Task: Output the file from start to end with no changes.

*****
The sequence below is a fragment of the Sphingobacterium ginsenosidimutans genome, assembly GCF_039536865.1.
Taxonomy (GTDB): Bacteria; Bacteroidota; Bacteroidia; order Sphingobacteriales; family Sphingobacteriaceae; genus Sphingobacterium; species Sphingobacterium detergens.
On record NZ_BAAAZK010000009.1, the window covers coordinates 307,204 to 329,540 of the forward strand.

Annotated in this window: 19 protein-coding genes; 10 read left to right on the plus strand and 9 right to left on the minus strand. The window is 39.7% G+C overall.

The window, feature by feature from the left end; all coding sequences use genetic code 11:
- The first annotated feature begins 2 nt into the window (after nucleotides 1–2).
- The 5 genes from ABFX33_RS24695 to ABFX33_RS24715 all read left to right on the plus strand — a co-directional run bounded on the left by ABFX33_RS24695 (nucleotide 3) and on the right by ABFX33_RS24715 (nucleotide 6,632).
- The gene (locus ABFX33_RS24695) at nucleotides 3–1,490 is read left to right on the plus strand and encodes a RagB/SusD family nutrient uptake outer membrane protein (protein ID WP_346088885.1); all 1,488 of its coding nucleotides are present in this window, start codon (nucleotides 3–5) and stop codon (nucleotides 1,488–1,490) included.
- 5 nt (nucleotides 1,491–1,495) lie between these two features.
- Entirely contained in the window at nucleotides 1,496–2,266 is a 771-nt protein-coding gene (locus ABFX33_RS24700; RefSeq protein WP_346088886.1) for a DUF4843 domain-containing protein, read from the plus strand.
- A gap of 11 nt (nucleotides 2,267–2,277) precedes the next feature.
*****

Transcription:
The sequence below is a fragment of the Sphingobacterium ginsenosidimutans genome, assembly GCF_039536865.1.
Taxonomy (GTDB): Bacteria; Bacteroidota; Bacteroidia; order Sphingobacteriales; family Sphingobacteriaceae; genus Sphingobacterium; species Sphingobacterium detergens.
On record NZ_BAAAZK010000009.1, the window covers coordinates 307,204 to 329,540 of the forward strand.

Annotated in this window: 19 protein-coding genes; 10 read left to right on the plus strand and 9 right to left on the minus strand. The window is 39.7% G+C overall.

The window, feature by feature from the left end; all coding sequences use genetic code 11:
- The first annotated feature begins 2 nt into the window (after nucleotides 1–2).
- The 5 genes from ABFX33_RS24695 to ABFX33_RS24715 all read left to right on the plus strand — a co-directional run bounded on the left by ABFX33_RS24695 (nucleotide 3) and on the right by ABFX33_RS24715 (nucleotide 6,632).
- The gene (locus ABFX33_RS24695) at nucleotides 3–1,490 is read left to right on the plus strand and encodes a RagB/SusD family nutrient uptake outer membrane protein (protein ID WP_346088885.1); all 1,488 of its coding nucleotides are present in this window, start codon (nucleotides 3–5) and stop codon (nucleotides 1,488–1,490) included.
- 5 nt (nucleotides 1,491–1,495) lie between these two features.
- Entirely contained in the window at nucleotides 1,496–2,266 is a 771-nt protein-coding gene (locus ABFX33_RS24700; RefSeq protein WP_346088886.1) for a DUF4843 domain-containing protein, read from the plus strand.
- A gap of 11 nt (nucleotides 2,267–2,277) precedes the next feature.